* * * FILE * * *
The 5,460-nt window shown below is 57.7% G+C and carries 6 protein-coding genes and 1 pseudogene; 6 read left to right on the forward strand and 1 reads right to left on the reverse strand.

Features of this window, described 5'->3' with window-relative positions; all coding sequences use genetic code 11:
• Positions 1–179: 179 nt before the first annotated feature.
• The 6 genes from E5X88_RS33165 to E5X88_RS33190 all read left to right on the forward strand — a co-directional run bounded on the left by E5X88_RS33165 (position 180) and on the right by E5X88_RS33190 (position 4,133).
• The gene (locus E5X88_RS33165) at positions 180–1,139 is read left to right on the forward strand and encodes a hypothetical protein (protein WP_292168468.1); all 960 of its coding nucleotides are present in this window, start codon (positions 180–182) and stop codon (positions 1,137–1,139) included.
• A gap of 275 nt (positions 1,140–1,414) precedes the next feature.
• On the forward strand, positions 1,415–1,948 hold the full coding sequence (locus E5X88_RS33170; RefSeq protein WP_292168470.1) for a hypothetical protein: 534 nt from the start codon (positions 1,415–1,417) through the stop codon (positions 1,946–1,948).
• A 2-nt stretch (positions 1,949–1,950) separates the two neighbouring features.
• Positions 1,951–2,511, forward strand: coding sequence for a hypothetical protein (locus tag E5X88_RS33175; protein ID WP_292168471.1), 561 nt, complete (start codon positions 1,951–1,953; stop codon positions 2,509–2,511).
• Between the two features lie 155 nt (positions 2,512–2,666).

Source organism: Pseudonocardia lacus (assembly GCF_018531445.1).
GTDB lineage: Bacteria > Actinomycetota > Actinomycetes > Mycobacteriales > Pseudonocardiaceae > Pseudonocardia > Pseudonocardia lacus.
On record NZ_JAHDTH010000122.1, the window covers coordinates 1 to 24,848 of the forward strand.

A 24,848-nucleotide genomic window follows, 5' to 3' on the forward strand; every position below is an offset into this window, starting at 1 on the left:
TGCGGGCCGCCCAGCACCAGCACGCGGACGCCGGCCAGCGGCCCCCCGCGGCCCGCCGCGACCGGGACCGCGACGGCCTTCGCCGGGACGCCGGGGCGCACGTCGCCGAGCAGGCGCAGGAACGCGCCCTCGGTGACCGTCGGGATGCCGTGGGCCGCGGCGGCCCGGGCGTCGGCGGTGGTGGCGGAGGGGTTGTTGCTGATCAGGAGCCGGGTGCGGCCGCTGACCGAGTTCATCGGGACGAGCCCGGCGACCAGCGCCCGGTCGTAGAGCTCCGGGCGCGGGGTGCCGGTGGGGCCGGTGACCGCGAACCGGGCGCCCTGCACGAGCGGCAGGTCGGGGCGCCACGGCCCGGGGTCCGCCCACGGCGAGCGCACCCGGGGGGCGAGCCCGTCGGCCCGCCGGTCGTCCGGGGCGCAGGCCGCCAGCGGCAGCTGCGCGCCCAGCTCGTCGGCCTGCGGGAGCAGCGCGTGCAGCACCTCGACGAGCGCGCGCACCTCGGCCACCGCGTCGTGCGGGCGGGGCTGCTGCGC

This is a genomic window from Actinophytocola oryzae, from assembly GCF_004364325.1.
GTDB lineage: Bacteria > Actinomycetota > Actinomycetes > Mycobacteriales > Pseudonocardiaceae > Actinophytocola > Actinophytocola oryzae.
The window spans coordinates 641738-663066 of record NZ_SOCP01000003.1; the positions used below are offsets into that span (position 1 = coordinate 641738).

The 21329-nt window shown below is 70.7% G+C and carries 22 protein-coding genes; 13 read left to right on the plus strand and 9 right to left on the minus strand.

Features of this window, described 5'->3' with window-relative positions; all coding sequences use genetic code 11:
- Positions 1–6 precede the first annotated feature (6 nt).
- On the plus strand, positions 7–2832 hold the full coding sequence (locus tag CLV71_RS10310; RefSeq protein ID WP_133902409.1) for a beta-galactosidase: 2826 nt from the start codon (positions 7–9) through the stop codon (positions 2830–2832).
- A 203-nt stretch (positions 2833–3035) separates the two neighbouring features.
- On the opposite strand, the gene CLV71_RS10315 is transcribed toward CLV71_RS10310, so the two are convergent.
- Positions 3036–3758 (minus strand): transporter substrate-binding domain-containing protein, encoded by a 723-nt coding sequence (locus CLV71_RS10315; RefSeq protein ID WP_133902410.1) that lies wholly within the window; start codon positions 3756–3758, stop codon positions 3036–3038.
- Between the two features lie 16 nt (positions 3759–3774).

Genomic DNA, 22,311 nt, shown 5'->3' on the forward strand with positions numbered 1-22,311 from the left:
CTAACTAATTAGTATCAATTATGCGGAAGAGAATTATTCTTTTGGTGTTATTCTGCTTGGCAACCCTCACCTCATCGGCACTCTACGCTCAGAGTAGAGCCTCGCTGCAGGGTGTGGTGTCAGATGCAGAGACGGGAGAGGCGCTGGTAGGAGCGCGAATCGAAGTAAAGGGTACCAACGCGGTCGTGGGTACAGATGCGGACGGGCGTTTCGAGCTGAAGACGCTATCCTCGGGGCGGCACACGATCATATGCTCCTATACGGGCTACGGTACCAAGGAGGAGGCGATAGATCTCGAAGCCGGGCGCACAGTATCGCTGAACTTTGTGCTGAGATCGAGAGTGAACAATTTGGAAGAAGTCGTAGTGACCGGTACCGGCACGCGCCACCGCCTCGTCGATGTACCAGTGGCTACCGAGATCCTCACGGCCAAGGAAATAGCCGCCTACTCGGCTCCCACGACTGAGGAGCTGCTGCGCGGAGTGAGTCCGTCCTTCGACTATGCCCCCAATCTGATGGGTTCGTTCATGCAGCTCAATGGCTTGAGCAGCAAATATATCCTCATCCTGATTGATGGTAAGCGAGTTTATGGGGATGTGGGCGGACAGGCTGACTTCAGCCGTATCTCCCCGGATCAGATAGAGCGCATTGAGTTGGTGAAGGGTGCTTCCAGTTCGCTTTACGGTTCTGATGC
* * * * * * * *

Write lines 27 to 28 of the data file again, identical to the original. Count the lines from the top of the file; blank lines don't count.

Genomic DNA, 22,311 nt, shown 5'->3' on the forward strand with positions numbered 1-22,311 from the left:
CTAACTAATTAGTATCAATTATGCGGAAGAGAATTATTCTTTTGGTGTTATTCTGCTTGGCAACCCTCACCTCATCGGCACTCTACGCTCAGAGTAGAGCCTCGCTGCAGGGTGTGGTGTCAGATGCAGAGACGGGAGAGGCGCTGGTAGGAGCGCGAATCGAAGTAAAGGGTACCAACGCGGTCGTGGGTACAGATGCGGACGGGCGTTTCGAGCTGAAGACGCTATCCTCGGGGCGGCACACGATCATATGCTCCTATACGGGCTACGGTACCAAGGAGGAGGCGATAGATCTCGAAGCCGGGCGCACAGTATCGCTGAACTTTGTGCTGAGATCGAGAGTGAACAATTTGGAAGAAGTCGTAGTGACCGGTACCGGCACGCGCCACCGCCTCGTCGATGTACCAGTGGCTACCGAGATCCTCACGGCCAAGGAAATAGCCGCCTACTCGGCTCCCACGACTGAGGAGCTGCTGCGCGGAGTGAGTCCGTCCTTCGACTATGCCCCCAATCTGATGGGTTCGTTCATGCAGCTCAATGGCTTGAGCAGCAAATATATCCTCATCCTGATTGATGGTAAGCGAGTTTATGGGGATGTGGGCGGACAGGCTGACTTCAGCCGTATCTCCCCGGATCAGATAGAGCGCATTGAGTTGGTGAAGGGTGCTTCCAGTTCGCTTTACGGTTCTGATGC